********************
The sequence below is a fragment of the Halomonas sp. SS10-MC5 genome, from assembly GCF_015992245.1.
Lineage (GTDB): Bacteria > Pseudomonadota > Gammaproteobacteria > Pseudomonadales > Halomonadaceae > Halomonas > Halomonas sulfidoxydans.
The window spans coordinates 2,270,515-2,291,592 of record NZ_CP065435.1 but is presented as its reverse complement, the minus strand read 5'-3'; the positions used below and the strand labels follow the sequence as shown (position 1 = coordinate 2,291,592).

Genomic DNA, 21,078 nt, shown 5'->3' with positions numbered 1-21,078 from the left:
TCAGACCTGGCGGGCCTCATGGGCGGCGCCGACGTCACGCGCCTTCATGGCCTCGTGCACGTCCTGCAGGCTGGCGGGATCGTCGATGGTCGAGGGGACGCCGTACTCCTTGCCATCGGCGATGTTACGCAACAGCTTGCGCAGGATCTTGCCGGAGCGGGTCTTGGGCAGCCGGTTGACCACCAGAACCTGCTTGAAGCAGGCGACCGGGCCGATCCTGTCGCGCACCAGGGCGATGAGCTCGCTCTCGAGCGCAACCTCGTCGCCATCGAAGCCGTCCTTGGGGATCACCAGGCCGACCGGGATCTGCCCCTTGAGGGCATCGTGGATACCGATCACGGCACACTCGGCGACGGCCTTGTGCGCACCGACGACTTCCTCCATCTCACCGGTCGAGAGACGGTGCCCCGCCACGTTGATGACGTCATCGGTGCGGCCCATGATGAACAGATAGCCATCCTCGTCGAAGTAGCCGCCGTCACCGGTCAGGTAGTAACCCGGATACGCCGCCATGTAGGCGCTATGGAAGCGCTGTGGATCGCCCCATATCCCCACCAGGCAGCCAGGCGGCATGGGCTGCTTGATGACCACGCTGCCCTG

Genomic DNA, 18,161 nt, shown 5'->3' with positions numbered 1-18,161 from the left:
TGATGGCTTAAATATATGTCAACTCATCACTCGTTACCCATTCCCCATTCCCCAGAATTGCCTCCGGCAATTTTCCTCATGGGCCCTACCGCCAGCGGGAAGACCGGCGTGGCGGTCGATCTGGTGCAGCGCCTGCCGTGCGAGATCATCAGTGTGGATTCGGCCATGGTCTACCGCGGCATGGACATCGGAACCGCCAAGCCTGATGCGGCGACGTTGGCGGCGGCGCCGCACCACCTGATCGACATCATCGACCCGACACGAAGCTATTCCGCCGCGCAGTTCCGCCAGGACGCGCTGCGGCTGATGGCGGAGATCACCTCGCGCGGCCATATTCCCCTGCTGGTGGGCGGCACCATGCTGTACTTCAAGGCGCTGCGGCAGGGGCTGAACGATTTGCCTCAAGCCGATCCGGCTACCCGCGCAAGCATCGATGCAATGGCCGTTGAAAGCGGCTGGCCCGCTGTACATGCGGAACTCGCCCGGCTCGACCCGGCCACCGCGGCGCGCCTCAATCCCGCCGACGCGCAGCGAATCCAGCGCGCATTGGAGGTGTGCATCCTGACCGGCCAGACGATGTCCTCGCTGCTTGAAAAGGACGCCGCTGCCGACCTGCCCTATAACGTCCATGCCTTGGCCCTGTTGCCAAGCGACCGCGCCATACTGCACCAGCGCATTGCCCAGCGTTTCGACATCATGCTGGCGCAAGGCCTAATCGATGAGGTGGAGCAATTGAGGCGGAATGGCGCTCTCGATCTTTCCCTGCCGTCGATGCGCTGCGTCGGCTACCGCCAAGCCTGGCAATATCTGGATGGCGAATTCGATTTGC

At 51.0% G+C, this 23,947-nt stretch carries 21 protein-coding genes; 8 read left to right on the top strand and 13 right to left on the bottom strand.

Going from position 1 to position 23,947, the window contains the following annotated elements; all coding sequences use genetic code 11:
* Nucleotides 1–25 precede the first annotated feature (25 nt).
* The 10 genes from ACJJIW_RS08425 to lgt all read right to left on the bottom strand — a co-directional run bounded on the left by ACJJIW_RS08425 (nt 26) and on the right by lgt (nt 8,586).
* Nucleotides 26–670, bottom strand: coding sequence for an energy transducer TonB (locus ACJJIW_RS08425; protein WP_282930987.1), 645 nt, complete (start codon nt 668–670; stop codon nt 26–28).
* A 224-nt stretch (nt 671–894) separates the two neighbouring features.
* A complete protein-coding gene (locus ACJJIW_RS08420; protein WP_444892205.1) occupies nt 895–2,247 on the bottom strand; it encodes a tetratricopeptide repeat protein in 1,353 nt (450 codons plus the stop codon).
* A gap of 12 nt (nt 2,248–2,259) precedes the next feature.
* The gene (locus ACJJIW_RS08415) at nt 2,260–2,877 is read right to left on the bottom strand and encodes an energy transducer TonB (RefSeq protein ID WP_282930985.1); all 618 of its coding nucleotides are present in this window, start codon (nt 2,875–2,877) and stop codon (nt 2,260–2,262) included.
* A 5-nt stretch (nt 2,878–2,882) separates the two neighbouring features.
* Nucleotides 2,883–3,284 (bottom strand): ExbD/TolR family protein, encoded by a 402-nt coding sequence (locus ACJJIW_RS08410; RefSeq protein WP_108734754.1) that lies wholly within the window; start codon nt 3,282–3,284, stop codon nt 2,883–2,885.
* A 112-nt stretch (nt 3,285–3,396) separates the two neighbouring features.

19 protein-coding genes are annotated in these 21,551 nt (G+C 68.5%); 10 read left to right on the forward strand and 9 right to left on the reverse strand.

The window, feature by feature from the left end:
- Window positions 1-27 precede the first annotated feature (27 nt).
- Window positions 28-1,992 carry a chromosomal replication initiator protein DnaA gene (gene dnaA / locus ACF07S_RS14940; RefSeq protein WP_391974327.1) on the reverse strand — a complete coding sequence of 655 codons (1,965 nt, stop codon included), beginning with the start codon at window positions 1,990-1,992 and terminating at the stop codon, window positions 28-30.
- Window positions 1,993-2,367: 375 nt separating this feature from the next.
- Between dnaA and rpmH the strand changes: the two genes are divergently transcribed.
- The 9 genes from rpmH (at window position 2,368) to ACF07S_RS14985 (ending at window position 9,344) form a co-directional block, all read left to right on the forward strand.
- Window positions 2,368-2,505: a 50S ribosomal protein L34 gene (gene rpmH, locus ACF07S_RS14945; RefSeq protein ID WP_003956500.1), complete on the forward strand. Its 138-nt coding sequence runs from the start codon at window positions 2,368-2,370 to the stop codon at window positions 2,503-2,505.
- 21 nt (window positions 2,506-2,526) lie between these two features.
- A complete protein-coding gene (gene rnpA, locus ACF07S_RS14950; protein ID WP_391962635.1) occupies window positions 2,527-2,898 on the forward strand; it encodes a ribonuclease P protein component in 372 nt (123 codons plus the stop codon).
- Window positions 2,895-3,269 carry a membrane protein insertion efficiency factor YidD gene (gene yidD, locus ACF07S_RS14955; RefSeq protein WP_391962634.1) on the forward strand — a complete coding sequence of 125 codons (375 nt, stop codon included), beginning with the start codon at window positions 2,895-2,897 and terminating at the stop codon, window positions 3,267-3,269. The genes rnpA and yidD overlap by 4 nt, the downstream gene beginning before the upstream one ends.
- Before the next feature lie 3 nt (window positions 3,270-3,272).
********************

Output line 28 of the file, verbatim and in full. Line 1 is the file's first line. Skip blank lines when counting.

- 21 nt (window positions 2,506-2,526) lie between these two features.